Big Books for big birds: Donella Young and James Harrison inspect the mountain of Big Birds on Farms: Mazda CAR report (1993-2001)
While there were celebrations under way at the Avian Demography Unit (part of Statistical Sciences) to mark the 50 000th hit on the unit's popular website, another celebration was going on alongside; the arrival of piles of Big Birds on Farms: Mazda CAR (Co-ordinated Avifaunal Roadcounts) report 1993-2001 and the 10th anniversary of monitoring large terrestrial birds on farmlands.
The publication summarises the information gathered over eight years of observing big birds on farms - mainly cranes, bustards and storks - and provides a useful indicator of how these large terrestrial birds are doing. With this information, avian conservationists and statisticians will be able to devise conservation strategies and recommendations for landowners.
The project was initiated 10 years ago by David Allan, formerly of the ADU, with 15 routes in the Overberg. It has since become a national initiative, growing to include over 330 fixed routes covering 18 000 km, most of this in agricultural areas, in six provinces (Western Cape, Eastern Cape, Northern Cape, Free State, Mpumalanga and KwaZulu-Natal).
Twice a year (mid-winter and mid-summer), hundreds of volunteers and conservationists count these big birds along fixed routes. Fourteen of the 21 species counted appear in the Red Data Book for birds.
The report provides a valuable record of trends in numbers and the use of habitat. Significantly, the CAR report shows that landowners are making a positive contribution in the struggle to protect these birds.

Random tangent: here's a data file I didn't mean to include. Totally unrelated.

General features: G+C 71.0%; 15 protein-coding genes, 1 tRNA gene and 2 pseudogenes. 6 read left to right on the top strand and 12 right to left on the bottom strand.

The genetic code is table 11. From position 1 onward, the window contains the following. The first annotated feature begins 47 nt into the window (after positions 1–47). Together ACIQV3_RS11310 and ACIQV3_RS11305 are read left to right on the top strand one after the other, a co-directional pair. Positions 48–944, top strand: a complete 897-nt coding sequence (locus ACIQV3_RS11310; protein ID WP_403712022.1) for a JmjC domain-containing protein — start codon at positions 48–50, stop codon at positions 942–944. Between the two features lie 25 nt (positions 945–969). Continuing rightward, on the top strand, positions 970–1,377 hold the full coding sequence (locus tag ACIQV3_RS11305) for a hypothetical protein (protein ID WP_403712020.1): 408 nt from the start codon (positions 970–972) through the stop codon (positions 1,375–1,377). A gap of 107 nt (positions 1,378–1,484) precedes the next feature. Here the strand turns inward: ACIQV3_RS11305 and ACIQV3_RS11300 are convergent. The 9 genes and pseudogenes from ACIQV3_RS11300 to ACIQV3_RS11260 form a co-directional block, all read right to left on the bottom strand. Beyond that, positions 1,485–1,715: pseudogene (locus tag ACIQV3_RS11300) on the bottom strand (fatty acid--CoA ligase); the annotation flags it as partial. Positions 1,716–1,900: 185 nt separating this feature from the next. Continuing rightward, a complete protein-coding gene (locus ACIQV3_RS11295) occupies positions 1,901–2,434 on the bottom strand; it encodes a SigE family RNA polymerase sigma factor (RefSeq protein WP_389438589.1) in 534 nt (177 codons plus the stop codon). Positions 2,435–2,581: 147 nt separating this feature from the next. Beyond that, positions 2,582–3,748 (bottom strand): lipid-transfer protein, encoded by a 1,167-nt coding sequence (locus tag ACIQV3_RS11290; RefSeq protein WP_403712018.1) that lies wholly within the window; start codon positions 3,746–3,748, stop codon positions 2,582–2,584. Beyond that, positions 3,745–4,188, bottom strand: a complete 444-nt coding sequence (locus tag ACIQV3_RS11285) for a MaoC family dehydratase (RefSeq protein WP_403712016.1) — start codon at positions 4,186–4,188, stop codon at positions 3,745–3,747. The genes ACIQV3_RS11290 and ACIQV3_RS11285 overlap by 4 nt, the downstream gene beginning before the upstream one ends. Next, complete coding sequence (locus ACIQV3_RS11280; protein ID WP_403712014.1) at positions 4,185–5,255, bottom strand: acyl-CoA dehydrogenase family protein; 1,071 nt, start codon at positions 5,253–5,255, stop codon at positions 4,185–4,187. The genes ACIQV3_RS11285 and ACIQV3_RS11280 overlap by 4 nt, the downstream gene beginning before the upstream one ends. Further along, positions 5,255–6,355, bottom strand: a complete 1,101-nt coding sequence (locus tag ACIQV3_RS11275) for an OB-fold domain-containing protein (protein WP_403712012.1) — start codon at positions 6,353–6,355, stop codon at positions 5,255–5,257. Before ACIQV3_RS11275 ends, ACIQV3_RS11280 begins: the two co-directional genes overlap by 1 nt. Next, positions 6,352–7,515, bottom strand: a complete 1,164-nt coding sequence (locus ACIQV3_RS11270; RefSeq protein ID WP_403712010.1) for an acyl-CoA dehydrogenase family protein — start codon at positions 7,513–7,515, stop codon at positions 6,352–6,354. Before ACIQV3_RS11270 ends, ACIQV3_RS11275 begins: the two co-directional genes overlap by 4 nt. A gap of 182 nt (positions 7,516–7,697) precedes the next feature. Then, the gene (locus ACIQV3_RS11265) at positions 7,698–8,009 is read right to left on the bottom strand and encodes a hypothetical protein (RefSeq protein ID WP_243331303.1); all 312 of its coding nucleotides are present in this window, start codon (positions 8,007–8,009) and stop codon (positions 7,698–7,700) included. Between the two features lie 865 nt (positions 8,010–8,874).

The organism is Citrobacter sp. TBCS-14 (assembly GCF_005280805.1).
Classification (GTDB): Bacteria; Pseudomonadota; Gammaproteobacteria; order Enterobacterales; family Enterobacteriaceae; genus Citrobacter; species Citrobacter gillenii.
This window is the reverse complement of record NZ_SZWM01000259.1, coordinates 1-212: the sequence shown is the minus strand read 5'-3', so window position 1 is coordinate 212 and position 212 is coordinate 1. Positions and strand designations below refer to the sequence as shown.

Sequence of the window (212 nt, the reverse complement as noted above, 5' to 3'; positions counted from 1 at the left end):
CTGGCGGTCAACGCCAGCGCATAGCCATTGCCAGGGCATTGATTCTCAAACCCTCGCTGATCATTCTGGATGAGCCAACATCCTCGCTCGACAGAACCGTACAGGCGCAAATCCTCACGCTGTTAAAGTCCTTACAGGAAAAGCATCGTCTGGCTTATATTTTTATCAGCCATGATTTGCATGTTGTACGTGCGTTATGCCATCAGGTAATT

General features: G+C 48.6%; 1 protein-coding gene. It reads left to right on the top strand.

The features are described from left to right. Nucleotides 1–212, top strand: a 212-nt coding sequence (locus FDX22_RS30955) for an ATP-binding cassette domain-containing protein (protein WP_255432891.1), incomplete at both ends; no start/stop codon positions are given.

"It has been very encouraging to see the Blue Crane (our national bird and a threatened species) increase in the Overberg from a summer density of 47 birds per 100 km to 137 birds per 100 km during the past 10 years," Young commented.
About half of the routes are covered by farmers, and the report has been dedicated to farmers and farm workers because they carry the responsibility for conserving biodiversity on the land.
The ADU's James Harrison said farmers carried a huge responsibility in conserving these birds, as these species that have huge ranges are not adequately conserved within protected areas. The report therefore includes 10 points to guide farmers in their conservation actions:
- Adopt mixed farming strategies
- Use poisons responsibly
- Monitor overhead cables and other dangerous structures
- Protect natural veld
- Create natural habitat corridors (at least 50 m wide)
- Protect wetlands
- Protect breeding sites
- Control dogs and cats
- Educate farm workers
- Collaborate with others.
The report was edited by James and colleagues Donella Young (co-ordinator of the project) and RenÃ© Navarro, who provided invaluable IT support, as well as two conservation ornithologists, Mark Anderson of Department of Agriculture, Land Reform, Environment and Conservation (DALREC) and Brian Colahan of the Free State Department of Tourism, Environment and Economic Affairs (FSDTEEA).
It was a team effort in every way, Young added, involving farmers, bird club members, conservationists and some schools in collecting the information. One couple, Des and Mary Frylinck of Cape Bird Club, participated in all 20 counts during the past decade. Participants represent 64 non-governmental and governmental organisations, with bird clubs, DALREC, FSDTEEA and the South African Crane Working Group playing significant roles. Specialists wrote the species texts and Precinct Organisers wrote the precinct (regional) accounts. The Tony and Lisette Lewis Foundation, BirdLife South Africa and the Mazda Wildlife Fund provided financial assistance.
The project is a good example of what UCT's Professor George Ellis dubbed "people science", involving more than 750 people in each count. Recently, Young counted birds with Jeffrey Arizon, principal of Teslaarsdal Primary School and five enthusiastic Grade 7 pupils. "They have amazingly sharp eyes," she noted.
This is the largest scientific project of its kind in South Africa, involving more people on a single day than any other birding activity, Harrison added.